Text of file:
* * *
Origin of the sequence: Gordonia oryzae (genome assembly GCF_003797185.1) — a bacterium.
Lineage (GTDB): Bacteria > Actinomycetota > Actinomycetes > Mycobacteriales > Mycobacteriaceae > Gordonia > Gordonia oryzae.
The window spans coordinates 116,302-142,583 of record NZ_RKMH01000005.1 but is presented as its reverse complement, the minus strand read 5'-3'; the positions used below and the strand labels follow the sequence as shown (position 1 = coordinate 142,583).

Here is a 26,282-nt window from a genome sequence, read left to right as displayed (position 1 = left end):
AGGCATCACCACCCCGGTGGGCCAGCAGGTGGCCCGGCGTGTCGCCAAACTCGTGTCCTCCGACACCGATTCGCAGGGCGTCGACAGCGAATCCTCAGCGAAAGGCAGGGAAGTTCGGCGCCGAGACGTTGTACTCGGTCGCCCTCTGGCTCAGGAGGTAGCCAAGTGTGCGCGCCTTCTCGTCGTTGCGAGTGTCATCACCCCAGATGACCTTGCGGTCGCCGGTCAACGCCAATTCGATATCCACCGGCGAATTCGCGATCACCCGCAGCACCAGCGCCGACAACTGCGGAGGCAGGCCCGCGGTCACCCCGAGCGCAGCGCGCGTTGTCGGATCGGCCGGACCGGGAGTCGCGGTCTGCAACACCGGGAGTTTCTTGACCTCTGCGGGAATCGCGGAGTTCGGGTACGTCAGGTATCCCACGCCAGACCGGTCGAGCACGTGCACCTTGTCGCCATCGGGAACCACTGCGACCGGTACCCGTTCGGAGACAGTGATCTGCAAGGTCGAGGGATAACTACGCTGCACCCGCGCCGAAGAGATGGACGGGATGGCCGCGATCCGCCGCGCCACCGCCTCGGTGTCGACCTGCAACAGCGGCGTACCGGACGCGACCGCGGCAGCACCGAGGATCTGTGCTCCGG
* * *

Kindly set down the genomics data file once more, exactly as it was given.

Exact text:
Origin of the sequence: Gordonia oryzae (genome assembly GCF_003797185.1) — a bacterium.
Lineage (GTDB): Bacteria > Actinomycetota > Actinomycetes > Mycobacteriales > Mycobacteriaceae > Gordonia > Gordonia oryzae.
The window spans coordinates 116,302-142,583 of record NZ_RKMH01000005.1 but is presented as its reverse complement, the minus strand read 5'-3'; the positions used below and the strand labels follow the sequence as shown (position 1 = coordinate 142,583).

Here is a 26,282-nt window from a genome sequence, read left to right as displayed (position 1 = left end):
AGGCATCACCACCCCGGTGGGCCAGCAGGTGGCCCGGCGTGTCGCCAAACTCGTGTCCTCCGACACCGATTCGCAGGGCGTCGACAGCGAATCCTCAGCGAAAGGCAGGGAAGTTCGGCGCCGAGACGTTGTACTCGGTCGCCCTCTGGCTCAGGAGGTAGCCAAGTGTGCGCGCCTTCTCGTCGTTGCGAGTGTCATCACCCCAGATGACCTTGCGGTCGCCGGTCAACGCCAATTCGATATCCACCGGCGAATTCGCGATCACCCGCAGCACCAGCGCCGACAACTGCGGAGGCAGGCCCGCGGTCACCCCGAGCGCAGCGCGCGTTGTCGGATCGGCCGGACCGGGAGTCGCGGTCTGCAACACCGGGAGTTTCTTGACCTCTGCGGGAATCGCGGAGTTCGGGTACGTCAGGTATCCCACGCCAGACCGGTCGAGCACGTGCACCTTGTCGCCATCGGGAACCACTGCGACCGGTACCCGTTCGGAGACAGTGATCTGCAAGGTCGAGGGATAACTACGCTGCACCCGCGCCGAAGAGATGGACGGGATGGCCGCGATCCGCCGCGCCACCGCCTCGGTGTCGACCTGCAACAGCGGCGTACCGGACGCGACCGCGGCAGCACCGAGGATCTGTGCTCCGG